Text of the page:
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I have the following system of ODEs:

$x' = \alpha x - y - x(x^2 + y^2), y' = x + \alpha y - y(x^2+y^2)$,

where $\alpha \in \mathbb{R}$ is a free parameter.

I have to make a coordinate transformation using polar coordinates, $x = r \cos \theta, y = r \sin \theta$.

I recognize that the $(x^2 + y^2) = r^2$. I am having difficulty in substituting the derivatives. I get that:

$x'(t) = r'(t) \cos (\theta (t))-r(t) \theta '(t) \sin (\theta (t))$,

and

$y'(t) =r'(t) \sin (\theta (t))+r(t) \theta '(t) \cos (\theta (t))$

The problem as you can see is that this autonomous system of ODEs that originally just had an $x'(t)$ and $y'(t)$, now has a $r'(t)$ and $\theta'(t)$ in one ODE. I am unable to write down a system of ODEs as:

$r'(t) = ... $ and $\theta'(t) =...$

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    $\begingroup$ Multiply the first equation by $ \cos ( \theta) $ and the second euation by $ \sin ( \theta)$ and add them to elimnate $ \theta$'. As similar trick can be used to elimante $r'$. $\endgroup$ Apr 30, 2018 at 0:00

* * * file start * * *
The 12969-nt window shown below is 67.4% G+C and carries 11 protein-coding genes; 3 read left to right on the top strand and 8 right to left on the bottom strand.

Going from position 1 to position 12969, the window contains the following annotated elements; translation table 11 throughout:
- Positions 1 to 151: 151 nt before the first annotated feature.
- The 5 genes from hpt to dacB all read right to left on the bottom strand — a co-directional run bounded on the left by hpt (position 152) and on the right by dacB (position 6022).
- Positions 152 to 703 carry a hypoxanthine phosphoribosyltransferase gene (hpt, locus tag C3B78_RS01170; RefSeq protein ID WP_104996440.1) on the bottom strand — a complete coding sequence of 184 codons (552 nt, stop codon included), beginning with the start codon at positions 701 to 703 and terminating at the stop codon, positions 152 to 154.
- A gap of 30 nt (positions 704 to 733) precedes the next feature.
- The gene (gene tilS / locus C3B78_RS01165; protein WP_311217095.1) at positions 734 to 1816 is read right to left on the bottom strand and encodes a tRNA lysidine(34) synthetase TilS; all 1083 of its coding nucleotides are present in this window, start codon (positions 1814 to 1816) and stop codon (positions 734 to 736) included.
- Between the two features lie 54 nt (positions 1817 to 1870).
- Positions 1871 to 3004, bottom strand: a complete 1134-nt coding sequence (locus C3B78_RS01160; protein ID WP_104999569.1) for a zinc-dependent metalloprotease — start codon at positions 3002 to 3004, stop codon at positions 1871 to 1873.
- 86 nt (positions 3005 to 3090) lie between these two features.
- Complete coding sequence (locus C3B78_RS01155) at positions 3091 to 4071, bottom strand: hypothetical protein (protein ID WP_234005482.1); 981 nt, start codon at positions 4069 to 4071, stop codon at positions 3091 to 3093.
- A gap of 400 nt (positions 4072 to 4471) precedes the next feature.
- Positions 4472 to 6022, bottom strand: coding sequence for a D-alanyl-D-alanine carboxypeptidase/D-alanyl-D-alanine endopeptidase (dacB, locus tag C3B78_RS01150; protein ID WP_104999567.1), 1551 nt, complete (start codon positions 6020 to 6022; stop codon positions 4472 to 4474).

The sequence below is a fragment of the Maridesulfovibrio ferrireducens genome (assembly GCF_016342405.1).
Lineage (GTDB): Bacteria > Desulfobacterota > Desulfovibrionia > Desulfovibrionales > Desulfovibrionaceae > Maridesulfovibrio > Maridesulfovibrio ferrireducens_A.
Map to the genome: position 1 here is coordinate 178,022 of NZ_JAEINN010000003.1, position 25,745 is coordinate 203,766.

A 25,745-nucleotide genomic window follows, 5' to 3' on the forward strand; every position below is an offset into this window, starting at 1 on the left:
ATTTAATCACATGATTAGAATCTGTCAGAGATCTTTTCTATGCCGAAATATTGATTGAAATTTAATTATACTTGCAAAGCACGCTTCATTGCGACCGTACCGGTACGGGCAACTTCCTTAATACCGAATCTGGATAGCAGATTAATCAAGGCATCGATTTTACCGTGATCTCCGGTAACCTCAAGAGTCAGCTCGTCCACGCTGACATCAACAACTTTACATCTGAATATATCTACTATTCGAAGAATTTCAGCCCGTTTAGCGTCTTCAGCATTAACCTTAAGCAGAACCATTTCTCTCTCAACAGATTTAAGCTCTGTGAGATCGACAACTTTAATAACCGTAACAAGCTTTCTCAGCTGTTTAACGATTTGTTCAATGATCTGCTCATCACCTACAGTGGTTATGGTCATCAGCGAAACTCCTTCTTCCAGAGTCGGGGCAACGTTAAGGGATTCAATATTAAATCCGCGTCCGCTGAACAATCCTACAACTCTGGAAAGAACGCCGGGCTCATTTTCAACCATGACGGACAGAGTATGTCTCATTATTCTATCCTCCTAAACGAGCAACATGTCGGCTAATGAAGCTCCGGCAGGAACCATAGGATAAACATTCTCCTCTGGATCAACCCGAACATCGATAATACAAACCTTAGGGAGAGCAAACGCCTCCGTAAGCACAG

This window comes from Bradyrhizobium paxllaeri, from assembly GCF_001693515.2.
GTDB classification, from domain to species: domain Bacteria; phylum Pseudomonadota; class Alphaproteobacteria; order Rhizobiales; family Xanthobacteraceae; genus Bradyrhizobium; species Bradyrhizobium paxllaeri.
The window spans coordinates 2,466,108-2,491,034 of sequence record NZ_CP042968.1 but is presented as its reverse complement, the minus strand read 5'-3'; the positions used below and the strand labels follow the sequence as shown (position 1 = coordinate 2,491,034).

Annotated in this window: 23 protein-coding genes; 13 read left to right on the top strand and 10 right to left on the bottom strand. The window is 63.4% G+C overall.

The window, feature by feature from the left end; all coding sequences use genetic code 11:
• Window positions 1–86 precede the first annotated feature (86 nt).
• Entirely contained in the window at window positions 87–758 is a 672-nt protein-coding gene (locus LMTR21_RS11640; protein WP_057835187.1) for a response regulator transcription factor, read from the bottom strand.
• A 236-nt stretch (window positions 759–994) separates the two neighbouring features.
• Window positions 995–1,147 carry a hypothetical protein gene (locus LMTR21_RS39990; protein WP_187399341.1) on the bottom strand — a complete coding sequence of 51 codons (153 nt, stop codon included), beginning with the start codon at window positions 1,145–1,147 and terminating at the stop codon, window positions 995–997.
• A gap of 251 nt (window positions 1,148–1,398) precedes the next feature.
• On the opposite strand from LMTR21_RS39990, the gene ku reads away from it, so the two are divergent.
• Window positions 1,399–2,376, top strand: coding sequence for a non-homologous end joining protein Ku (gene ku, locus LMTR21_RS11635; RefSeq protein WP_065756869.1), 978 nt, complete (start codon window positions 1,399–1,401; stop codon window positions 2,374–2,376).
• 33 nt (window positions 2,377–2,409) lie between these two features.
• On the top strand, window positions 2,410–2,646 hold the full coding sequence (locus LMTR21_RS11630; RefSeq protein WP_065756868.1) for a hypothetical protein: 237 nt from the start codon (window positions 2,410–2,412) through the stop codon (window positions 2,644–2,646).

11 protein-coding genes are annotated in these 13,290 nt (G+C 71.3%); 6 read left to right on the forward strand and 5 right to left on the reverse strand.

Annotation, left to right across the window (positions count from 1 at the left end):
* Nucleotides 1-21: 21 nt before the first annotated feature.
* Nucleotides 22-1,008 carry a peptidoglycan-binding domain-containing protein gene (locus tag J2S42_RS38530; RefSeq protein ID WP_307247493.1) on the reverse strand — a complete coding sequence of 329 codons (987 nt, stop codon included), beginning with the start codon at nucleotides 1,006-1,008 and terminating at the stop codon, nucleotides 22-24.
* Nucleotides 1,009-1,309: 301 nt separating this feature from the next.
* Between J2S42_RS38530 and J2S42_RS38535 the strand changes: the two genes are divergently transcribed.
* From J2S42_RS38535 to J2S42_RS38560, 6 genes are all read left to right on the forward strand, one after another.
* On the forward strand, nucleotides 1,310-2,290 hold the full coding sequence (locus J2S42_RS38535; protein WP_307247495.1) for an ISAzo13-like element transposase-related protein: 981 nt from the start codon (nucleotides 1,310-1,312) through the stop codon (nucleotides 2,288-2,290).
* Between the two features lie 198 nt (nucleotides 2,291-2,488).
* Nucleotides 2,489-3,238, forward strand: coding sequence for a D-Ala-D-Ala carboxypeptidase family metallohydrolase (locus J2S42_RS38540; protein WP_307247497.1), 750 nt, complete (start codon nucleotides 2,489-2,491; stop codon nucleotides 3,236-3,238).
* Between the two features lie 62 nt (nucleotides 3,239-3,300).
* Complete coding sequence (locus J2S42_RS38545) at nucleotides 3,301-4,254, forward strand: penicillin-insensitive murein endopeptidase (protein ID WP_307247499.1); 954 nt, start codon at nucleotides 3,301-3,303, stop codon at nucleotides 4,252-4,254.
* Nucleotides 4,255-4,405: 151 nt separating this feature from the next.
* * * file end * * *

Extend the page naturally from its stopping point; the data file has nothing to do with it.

• $\begingroup$ Hi @DonaldSplutterwit that was very helpful. Thanks! $\endgroup$ Apr 30, 2018 at 2:42

1 Answer 1

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First

$$ \dot x \equiv \cos(\phi)\dot r -r\sin(\phi)\dot\phi\\ \dot y \equiv \sin(\phi)\dot r+r\cos(\phi)\dot \phi $$

Second

$$ \alpha x - y - x (x^2 + y^2) \equiv -r (-\alpha \cos(\phi) + r^2\cos(\phi) + \sin(\phi))\\ x + \alpha y - y (x^2 + y^2)\equiv r(\cos(\phi) + (\alpha - r^2) \sin(\phi)) $$

and now solving for $\dot r, \dot\phi$

$$ \cos(\phi)\dot r -r\sin(\phi)\dot\phi = -r (-\alpha \cos(\phi) + r^2\cos(\phi) + \sin(\phi))\\ \sin(\phi)\dot r+r\cos(\phi)\dot \phi = r(\cos(\phi) + (\alpha - r^2) \sin(\phi)) $$

we get finally

$$ \dot r = \alpha r - r^3\\ \dot\phi = 1 $$

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    $\begingroup$ Hello. Thanks for your answer! $\endgroup$ Apr 30, 2018 at 2:42

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